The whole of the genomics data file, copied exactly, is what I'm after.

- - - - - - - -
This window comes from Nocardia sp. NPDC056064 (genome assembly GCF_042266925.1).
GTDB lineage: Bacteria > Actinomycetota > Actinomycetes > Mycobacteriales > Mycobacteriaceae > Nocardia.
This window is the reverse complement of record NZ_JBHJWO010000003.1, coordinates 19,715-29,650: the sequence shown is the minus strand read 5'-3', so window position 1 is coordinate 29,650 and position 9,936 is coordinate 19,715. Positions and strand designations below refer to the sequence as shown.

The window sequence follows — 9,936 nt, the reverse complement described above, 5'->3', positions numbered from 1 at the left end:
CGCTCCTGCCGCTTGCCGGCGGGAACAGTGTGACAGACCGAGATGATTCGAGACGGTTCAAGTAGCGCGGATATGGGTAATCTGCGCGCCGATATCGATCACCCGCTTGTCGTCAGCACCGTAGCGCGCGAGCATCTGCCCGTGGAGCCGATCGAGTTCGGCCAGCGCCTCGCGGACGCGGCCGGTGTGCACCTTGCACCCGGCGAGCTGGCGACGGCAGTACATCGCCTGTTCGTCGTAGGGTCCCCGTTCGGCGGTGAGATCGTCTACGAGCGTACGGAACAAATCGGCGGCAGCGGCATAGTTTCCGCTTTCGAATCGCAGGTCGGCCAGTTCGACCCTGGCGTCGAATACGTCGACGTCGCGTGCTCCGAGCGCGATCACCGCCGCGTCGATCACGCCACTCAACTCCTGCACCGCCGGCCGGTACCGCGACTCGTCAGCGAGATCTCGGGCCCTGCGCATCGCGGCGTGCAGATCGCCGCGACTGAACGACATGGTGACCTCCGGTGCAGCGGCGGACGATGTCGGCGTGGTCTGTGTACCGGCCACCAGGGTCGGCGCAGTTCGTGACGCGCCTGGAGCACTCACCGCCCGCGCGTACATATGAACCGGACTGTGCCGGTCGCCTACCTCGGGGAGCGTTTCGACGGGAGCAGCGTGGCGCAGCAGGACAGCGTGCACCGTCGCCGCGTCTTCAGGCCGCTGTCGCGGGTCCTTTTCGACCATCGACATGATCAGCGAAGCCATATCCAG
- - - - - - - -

This window comes from Nocardia sp. NPDC056064 (genome assembly GCF_042266925.1).
GTDB lineage: Bacteria > Actinomycetota > Actinomycetes > Mycobacteriales > Mycobacteriaceae > Nocardia.
This window is the reverse complement of record NZ_JBHJWO010000003.1, coordinates 19,715-29,650: the sequence shown is the minus strand read 5'-3', so window position 1 is coordinate 29,650 and position 9,936 is coordinate 19,715. Positions and strand designations below refer to the sequence as shown.

The window sequence follows — 9,936 nt, the reverse complement described above, 5'->3', positions numbered from 1 at the left end:
CGCTCCTGCCGCTTGCCGGCGGGAACAGTGTGACAGACCGAGATGATTCGAGACGGTTCAAGTAGCGCGGATATGGGTAATCTGCGCGCCGATATCGATCACCCGCTTGTCGTCAGCACCGTAGCGCGCGAGCATCTGCCCGTGGAGCCGATCGAGTTCGGCCAGCGCCTCGCGGACGCGGCCGGTGTGCACCTTGCACCCGGCGAGCTGGCGACGGCAGTACATCGCCTGTTCGTCGTAGGGTCCCCGTTCGGCGGTGAGATCGTCTACGAGCGTACGGAACAAATCGGCGGCAGCGGCATAGTTTCCGCTTTCGAATCGCAGGTCGGCCAGTTCGACCCTGGCGTCGAATACGTCGACGTCGCGTGCTCCGAGCGCGATCACCGCCGCGTCGATCACGCCACTCAACTCCTGCACCGCCGGCCGGTACCGCGACTCGTCAGCGAGATCTCGGGCCCTGCGCATCGCGGCGTGCAGATCGCCGCGACTGAACGACATGGTGACCTCCGGTGCAGCGGCGGACGATGTCGGCGTGGTCTGTGTACCGGCCACCAGGGTCGGCGCAGTTCGTGACGCGCCTGGAGCACTCACCGCCCGCGCGTACATATGAACCGGACTGTGCCGGTCGCCTACCTCGGGGAGCGTTTCGACGGGAGCAGCGTGGCGCAGCAGGACAGCGTGCACCGTCGCCGCGTCTTCAGGCCGCTGTCGCGGGTCCTTTTCGACCATCGACATGATCAGCGAAGCCATATCCAG